Figure 3

Figure 3. An example of the comic with the metaphor of a sandwich bar

Each group of nine participants viewed one of the three training materials first, after which they were presented a 12-question multiple choice test to assess their understanding of the information that they saw. All participants viewed all three training materials; however, they were quizzed only on the first material that they viewed. Following the presentation of each of the training materials, the participants were asked to assess their impressions of the materials using the OUS and the SUS.

Quiz Performance

One key question was whether the training materials showed differences in effectiveness. In the first study, there were clear preferences for the comic presentation, but no differences on the ability to perform the tasks in the prototype. In this study, we found some support for the differential effectiveness of the training material.

Table 2. Counts of Quiz Scores With Means and Standard Deviations

Table 2

Participants could have scored from 0 to 12 on the quiz. Table 2 shows that most of the participants scored a 12 or 11 on the quiz, with some scoring 10, and one participant scoring 9. Due to the presence of a ceiling effect in this data, an ANOVA didn’t seem appropriate. One concern was that the standard deviations shrink as the means grow larger, and the largest standard deviation was twice the smallest.

One effect stands out when looking at Table 2. The Comic/No Metaphor condition produced the lowest scores. Four of five (80%) scores below 11 came from the Comic/No Metaphor condition. If we expect 1/3 (because there are 3 conditions) of the scores in the lowest categories to belong to the Comic/No Metaphor condition, then the observed value of 80% is statistically significant (p<.05) using the exact binomial test.

So, the differential effect of training materials on quiz performance can be seen for one condition (Comic/No Metaphor) among the lowest scores. It is interesting to note that Comic/No Metaphor was always second in the ratings data, below Comic/Metaphor and above PowerPoint.


Means for the combined OUS ratings were Comic/Metaphor (Mean=6.02), Comic/No Metaphor (Mean=5.70), and PowerPoint (Mean=5.47). The main effect of training material on OUS ratings was not statistically significant at the p<.05 level (F=2.58, p=.10).

Concept-Based Comic Findings

Figure 4

Figure 4. Average OUS ratings for the three training material conditions. Error bars show the 95% confidence interval, corrected for within subjects design using the R statistics package.

There were statistically significant effects of training material on SUS scores (F=3.75, p<.05). The Comic/Metaphor condition showed the highest average SUS score (Mean=79.4), followed by Comic/No Metaphor (Mean=74.4), and PowerPoint (Mean=68.0). The Comic/Metaphor condition produced higher ratings than PowerPoint (t=2.3, p<.05). The advantage of Comic/Metaphor over Comic/No Metaphor (t=1.8, p<.10) and Comic/No Metaphor over PowerPoint (t=1.4, p<.20) did not reach statistical significance at the p<.05 level.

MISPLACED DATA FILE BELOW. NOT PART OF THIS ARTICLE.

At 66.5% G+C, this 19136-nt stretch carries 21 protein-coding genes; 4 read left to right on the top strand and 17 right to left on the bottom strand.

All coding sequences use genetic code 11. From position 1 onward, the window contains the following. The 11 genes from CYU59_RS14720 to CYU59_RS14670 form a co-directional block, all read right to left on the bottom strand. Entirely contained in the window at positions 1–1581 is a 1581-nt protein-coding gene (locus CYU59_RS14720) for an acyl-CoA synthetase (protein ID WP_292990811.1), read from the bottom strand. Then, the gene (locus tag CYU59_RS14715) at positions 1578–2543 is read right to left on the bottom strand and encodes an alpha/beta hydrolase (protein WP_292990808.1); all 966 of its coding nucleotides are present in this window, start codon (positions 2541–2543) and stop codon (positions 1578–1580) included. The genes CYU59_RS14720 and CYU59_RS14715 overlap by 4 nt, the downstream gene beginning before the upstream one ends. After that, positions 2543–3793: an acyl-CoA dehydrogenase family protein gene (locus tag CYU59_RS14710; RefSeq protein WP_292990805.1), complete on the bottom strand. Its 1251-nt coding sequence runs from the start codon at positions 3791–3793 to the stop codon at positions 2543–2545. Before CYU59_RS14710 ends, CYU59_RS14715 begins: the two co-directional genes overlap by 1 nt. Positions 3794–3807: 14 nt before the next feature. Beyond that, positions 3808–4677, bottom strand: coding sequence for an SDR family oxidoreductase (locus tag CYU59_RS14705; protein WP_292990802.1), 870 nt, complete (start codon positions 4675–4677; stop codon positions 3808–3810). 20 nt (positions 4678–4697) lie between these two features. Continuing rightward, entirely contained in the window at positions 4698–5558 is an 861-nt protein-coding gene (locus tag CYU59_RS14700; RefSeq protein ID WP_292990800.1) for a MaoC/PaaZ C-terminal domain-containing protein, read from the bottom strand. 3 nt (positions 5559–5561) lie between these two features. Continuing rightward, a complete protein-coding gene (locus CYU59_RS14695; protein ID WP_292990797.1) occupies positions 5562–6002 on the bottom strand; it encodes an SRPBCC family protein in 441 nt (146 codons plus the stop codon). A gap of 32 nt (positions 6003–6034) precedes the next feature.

The effect of presentation order on PowerPoint ratings

There appeared to be an effect of the order of presentation of instructional material on OUS and SUS ratings. Combined OUS ratings for the PowerPoint condition got lower as presentation order increased from first to third (Means=6.0, 5.5, 5.0). This order effect (F=2.33, p=.12) was not statistically significant at the p<05 level. A similar pattern was seen in the SUS ratings data (F=2.5, p=.10) as presentation order changed from first to third (Means=77.5, 70.3, 57.5). Though not statistically significant, the trends were nonetheless an interesting observation, suggesting that the preference for PowerPoint decreased as more alternatives were viewed.


Our data showed that comics had an affective appeal to participants. Participants found the comic to be a friendlier and more approachable form of communication. The first study showed that participants preferred a comic to a PowerPoint presentation with the same information. They felt that the comic was easier to use, more attractive, more useful, and more usable than a PowerPoint presenting the same information. Comics are easy to create with a variety of free, online tools that present storyboards and characters with talk bubbles. All the practitioner has to do is add the particulars of the information to be conveyed. In this study, we used a set of design characters that were explicitly created for use in usability activities (see www.designcomics.org) and are free to use. These particular cartoon figures and backgrounds make the creation of a comic simple and quick. Hardee (2011) described how powerful the use of a comic can be in telling a usability and design story.

The second study’s finding that the use of a comic alone was not as successful as the use of a comic that included a metaphor speaks to the power of metaphors as a communicative tool. It appeared there was a ceiling effect in the quiz data. Nonetheless, in future studies, we should use the metaphor in a PowerPoint presentation to determine whether metaphor alone could boost comprehension.

Also interesting was that the ratings for PowerPoint were negatively impacted by the presentation of an alternative comic format. When users saw the PowerPoint last, it was rated lower than when it was the first material presented to them, although this was not significantly different at the p<.05 level.

Comics appealed to users in an affective way. Participants responded at an emotional level in the first study to the comparison between the comic and the PowerPoint. Our conclusions are that comics are an effective method of conveying information to users and that combined with metaphors comics can be a useful training tool.